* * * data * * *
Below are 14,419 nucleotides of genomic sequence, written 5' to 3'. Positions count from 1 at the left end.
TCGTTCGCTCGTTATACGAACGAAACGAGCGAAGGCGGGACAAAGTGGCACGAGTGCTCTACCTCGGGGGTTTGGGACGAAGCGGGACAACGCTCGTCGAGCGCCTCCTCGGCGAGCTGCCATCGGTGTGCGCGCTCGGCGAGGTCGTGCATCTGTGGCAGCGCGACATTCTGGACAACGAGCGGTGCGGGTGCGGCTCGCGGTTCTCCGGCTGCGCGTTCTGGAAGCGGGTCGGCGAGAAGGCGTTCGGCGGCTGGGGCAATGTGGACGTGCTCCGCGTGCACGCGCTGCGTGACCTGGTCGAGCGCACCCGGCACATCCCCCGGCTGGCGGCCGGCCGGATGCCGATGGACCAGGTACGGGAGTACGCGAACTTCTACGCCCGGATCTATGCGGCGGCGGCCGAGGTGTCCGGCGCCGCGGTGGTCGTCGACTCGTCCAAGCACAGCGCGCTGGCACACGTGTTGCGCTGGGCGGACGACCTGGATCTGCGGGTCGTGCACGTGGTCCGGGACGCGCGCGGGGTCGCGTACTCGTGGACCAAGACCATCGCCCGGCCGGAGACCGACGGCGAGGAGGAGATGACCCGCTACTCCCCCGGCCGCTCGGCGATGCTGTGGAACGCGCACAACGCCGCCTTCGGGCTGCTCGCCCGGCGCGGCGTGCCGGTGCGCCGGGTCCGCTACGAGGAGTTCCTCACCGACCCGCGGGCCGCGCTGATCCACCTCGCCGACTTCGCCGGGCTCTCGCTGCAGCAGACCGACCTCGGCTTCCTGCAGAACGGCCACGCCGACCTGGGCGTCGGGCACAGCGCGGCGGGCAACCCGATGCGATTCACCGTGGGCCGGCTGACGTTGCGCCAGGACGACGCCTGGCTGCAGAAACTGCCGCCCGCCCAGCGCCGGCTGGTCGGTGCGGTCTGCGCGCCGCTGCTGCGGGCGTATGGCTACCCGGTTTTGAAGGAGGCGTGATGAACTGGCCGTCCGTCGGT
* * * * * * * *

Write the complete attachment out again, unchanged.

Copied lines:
Below are 14,419 nucleotides of genomic sequence, written 5' to 3'. Positions count from 1 at the left end.
TCGTTCGCTCGTTATACGAACGAAACGAGCGAAGGCGGGACAAAGTGGCACGAGTGCTCTACCTCGGGGGTTTGGGACGAAGCGGGACAACGCTCGTCGAGCGCCTCCTCGGCGAGCTGCCATCGGTGTGCGCGCTCGGCGAGGTCGTGCATCTGTGGCAGCGCGACATTCTGGACAACGAGCGGTGCGGGTGCGGCTCGCGGTTCTCCGGCTGCGCGTTCTGGAAGCGGGTCGGCGAGAAGGCGTTCGGCGGCTGGGGCAATGTGGACGTGCTCCGCGTGCACGCGCTGCGTGACCTGGTCGAGCGCACCCGGCACATCCCCCGGCTGGCGGCCGGCCGGATGCCGATGGACCAGGTACGGGAGTACGCGAACTTCTACGCCCGGATCTATGCGGCGGCGGCCGAGGTGTCCGGCGCCGCGGTGGTCGTCGACTCGTCCAAGCACAGCGCGCTGGCACACGTGTTGCGCTGGGCGGACGACCTGGATCTGCGGGTCGTGCACGTGGTCCGGGACGCGCGCGGGGTCGCGTACTCGTGGACCAAGACCATCGCCCGGCCGGAGACCGACGGCGAGGAGGAGATGACCCGCTACTCCCCCGGCCGCTCGGCGATGCTGTGGAACGCGCACAACGCCGCCTTCGGGCTGCTCGCCCGGCGCGGCGTGCCGGTGCGCCGGGTCCGCTACGAGGAGTTCCTCACCGACCCGCGGGCCGCGCTGATCCACCTCGCCGACTTCGCCGGGCTCTCGCTGCAGCAGACCGACCTCGGCTTCCTGCAGAACGGCCACGCCGACCTGGGCGTCGGGCACAGCGCGGCGGGCAACCCGATGCGATTCACCGTGGGCCGGCTGACGTTGCGCCAGGACGACGCCTGGCTGCAGAAACTGCCGCCCGCCCAGCGCCGGCTGGTCGGTGCGGTCTGCGCGCCGCTGCTGCGGGCGTATGGCTACCCGGTTTTGAAGGAGGCGTGATGAACTGGCCGTCCGTCGGT